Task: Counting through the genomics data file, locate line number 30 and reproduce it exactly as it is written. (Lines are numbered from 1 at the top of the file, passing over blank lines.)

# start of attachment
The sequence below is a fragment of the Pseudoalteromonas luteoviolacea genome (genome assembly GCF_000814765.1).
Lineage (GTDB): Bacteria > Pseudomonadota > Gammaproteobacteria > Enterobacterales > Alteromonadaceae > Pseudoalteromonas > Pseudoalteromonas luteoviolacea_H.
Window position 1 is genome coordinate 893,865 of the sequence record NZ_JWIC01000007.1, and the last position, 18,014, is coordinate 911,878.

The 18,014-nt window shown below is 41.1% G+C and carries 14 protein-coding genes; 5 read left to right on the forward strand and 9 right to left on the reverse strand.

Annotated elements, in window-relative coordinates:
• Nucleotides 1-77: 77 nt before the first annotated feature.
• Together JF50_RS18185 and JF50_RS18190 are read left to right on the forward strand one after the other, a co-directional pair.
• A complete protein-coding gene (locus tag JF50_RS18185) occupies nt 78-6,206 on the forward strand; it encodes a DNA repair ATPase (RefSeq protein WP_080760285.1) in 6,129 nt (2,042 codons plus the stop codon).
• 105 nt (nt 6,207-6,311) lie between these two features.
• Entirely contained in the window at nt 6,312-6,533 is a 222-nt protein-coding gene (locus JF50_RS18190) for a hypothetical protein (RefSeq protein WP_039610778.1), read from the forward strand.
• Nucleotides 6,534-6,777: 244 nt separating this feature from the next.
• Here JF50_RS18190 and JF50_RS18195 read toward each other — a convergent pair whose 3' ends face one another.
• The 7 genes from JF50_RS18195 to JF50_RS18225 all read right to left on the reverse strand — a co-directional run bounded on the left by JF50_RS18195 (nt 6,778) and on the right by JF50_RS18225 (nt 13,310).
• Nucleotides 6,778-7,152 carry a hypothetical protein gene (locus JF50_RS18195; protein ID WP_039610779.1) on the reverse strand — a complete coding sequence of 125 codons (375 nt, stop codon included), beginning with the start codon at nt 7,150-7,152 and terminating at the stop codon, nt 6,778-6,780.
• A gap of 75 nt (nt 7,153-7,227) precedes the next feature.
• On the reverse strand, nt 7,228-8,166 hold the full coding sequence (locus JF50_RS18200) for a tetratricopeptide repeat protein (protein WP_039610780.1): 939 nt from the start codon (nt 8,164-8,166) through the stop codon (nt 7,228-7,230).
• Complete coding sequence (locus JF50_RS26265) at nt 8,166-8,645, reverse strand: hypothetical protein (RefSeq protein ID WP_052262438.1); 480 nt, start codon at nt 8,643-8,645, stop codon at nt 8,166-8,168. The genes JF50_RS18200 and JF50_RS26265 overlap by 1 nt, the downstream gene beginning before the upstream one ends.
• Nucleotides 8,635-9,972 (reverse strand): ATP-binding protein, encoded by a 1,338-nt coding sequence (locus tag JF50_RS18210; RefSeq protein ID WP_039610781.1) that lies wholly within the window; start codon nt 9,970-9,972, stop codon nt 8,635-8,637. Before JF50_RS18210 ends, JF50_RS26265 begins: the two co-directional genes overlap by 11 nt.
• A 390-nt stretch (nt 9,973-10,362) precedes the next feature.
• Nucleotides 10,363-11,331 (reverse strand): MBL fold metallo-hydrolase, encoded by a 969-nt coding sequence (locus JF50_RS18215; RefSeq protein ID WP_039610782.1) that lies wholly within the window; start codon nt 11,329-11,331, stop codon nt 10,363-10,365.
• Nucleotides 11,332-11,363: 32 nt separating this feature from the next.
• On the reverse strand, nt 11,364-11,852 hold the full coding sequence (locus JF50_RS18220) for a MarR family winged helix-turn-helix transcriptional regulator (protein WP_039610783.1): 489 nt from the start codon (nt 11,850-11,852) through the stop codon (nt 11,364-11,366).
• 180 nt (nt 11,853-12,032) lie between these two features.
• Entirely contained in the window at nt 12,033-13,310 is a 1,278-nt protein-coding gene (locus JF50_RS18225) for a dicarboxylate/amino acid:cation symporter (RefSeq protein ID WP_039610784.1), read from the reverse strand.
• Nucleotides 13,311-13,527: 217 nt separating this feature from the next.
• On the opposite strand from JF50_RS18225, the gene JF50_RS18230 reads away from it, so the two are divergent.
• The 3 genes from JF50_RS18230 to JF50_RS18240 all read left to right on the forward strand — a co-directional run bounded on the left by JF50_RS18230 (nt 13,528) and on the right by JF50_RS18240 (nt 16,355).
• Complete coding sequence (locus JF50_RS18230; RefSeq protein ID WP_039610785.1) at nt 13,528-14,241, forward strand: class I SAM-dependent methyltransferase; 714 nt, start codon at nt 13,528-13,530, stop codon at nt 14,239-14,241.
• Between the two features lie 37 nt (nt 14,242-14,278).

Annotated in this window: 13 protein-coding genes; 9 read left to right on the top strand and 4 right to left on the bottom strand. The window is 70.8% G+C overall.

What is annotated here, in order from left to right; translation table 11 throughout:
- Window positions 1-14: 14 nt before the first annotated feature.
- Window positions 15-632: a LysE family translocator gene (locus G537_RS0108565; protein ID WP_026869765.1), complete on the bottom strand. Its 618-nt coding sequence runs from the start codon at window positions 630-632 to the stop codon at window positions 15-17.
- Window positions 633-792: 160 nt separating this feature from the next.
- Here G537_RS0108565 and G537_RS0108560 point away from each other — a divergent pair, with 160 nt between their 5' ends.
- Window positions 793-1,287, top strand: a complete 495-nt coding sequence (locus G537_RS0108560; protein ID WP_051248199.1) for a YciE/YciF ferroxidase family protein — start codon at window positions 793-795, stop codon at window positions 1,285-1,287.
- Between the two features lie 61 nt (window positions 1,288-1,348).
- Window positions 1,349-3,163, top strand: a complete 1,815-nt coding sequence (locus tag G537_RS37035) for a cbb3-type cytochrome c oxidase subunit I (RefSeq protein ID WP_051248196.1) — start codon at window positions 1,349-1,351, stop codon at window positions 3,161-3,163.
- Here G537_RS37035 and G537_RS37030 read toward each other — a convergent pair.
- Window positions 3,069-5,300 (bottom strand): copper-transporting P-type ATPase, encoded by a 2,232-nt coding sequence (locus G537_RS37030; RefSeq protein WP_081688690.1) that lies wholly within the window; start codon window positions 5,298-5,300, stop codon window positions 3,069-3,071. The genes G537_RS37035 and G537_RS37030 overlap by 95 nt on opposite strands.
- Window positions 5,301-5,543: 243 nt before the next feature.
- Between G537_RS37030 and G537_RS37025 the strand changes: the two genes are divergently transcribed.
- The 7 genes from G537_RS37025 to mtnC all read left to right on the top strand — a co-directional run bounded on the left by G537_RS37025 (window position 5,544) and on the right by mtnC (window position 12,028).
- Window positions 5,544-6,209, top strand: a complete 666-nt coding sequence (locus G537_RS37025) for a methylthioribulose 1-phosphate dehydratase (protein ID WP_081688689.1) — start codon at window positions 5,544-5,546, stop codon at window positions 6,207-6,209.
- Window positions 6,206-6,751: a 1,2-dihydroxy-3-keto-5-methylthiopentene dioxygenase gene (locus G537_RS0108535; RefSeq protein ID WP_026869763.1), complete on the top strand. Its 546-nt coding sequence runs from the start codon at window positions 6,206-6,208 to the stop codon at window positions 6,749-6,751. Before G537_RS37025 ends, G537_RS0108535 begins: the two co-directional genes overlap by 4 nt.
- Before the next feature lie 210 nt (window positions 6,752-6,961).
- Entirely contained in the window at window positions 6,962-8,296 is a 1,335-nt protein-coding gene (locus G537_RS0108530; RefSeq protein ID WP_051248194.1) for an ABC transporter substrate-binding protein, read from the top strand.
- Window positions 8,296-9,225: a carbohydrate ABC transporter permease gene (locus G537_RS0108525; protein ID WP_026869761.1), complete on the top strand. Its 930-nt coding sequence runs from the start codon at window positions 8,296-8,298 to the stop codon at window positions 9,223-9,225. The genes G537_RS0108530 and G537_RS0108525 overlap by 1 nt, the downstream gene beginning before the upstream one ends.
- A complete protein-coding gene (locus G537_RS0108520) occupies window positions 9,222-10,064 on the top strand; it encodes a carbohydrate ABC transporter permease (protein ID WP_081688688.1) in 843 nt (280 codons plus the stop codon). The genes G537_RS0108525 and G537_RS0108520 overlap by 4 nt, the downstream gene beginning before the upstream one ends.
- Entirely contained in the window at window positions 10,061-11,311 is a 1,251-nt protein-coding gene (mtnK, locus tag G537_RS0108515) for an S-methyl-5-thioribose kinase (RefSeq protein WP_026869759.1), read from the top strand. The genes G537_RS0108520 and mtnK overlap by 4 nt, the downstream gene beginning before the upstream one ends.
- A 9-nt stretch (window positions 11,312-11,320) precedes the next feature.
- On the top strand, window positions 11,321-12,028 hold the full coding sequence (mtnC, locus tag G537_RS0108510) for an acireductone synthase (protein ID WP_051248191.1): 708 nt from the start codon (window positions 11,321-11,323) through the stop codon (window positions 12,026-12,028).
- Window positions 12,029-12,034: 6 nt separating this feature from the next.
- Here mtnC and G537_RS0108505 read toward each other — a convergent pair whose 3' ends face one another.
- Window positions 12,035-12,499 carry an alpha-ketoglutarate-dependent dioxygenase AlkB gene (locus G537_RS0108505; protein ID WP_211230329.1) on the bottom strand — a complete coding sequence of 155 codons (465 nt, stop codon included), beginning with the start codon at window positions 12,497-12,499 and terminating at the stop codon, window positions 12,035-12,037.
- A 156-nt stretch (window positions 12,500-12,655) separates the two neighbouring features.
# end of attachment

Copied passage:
Annotated in this window: 13 protein-coding genes; 9 read left to right on the top strand and 4 right to left on the bottom strand. The window is 70.8% G+C overall.